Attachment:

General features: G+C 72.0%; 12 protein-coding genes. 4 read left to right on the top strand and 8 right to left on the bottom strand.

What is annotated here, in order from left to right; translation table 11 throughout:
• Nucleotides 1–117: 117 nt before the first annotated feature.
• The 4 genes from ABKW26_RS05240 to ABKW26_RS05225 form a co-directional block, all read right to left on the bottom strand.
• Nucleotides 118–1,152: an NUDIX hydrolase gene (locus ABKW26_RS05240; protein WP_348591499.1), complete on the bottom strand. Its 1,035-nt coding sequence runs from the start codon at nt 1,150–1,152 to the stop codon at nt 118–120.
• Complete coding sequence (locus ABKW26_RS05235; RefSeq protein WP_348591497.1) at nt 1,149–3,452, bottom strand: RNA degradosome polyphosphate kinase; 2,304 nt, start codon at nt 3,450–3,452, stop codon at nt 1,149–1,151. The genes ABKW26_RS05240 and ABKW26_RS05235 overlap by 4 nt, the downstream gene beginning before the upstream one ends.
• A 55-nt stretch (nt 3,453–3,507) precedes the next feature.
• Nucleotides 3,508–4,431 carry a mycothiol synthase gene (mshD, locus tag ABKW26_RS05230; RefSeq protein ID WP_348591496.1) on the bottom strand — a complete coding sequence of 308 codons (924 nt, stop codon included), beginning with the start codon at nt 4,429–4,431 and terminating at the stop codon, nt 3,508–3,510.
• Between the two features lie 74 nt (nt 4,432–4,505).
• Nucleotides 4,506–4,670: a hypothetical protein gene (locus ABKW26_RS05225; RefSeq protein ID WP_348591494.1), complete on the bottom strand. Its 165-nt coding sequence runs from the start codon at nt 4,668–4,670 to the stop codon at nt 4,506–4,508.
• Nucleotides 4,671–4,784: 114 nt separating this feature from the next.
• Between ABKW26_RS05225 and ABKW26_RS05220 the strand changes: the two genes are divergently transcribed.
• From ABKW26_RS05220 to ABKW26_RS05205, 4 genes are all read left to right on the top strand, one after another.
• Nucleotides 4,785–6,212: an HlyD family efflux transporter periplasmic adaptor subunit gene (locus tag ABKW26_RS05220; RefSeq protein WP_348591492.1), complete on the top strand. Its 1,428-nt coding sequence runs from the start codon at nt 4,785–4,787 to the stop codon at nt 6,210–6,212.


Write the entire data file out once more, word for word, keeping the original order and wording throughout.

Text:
General features: G+C 72.0%; 12 protein-coding genes. 4 read left to right on the top strand and 8 right to left on the bottom strand.

What is annotated here, in order from left to right; translation table 11 throughout:
• Nucleotides 1–117: 117 nt before the first annotated feature.
• The 4 genes from ABKW26_RS05240 to ABKW26_RS05225 form a co-directional block, all read right to left on the bottom strand.
• Nucleotides 118–1,152: an NUDIX hydrolase gene (locus ABKW26_RS05240; protein WP_348591499.1), complete on the bottom strand. Its 1,035-nt coding sequence runs from the start codon at nt 1,150–1,152 to the stop codon at nt 118–120.
• Complete coding sequence (locus ABKW26_RS05235; RefSeq protein WP_348591497.1) at nt 1,149–3,452, bottom strand: RNA degradosome polyphosphate kinase; 2,304 nt, start codon at nt 3,450–3,452, stop codon at nt 1,149–1,151. The genes ABKW26_RS05240 and ABKW26_RS05235 overlap by 4 nt, the downstream gene beginning before the upstream one ends.
• A 55-nt stretch (nt 3,453–3,507) precedes the next feature.
• Nucleotides 3,508–4,431 carry a mycothiol synthase gene (mshD, locus tag ABKW26_RS05230; RefSeq protein ID WP_348591496.1) on the bottom strand — a complete coding sequence of 308 codons (924 nt, stop codon included), beginning with the start codon at nt 4,429–4,431 and terminating at the stop codon, nt 3,508–3,510.
• Between the two features lie 74 nt (nt 4,432–4,505).
• Nucleotides 4,506–4,670: a hypothetical protein gene (locus ABKW26_RS05225; RefSeq protein ID WP_348591494.1), complete on the bottom strand. Its 165-nt coding sequence runs from the start codon at nt 4,668–4,670 to the stop codon at nt 4,506–4,508.
• Nucleotides 4,671–4,784: 114 nt separating this feature from the next.
• Between ABKW26_RS05225 and ABKW26_RS05220 the strand changes: the two genes are divergently transcribed.
• From ABKW26_RS05220 to ABKW26_RS05205, 4 genes are all read left to right on the top strand, one after another.
• Nucleotides 4,785–6,212: an HlyD family efflux transporter periplasmic adaptor subunit gene (locus tag ABKW26_RS05220; RefSeq protein WP_348591492.1), complete on the top strand. Its 1,428-nt coding sequence runs from the start codon at nt 4,785–4,787 to the stop codon at nt 6,210–6,212.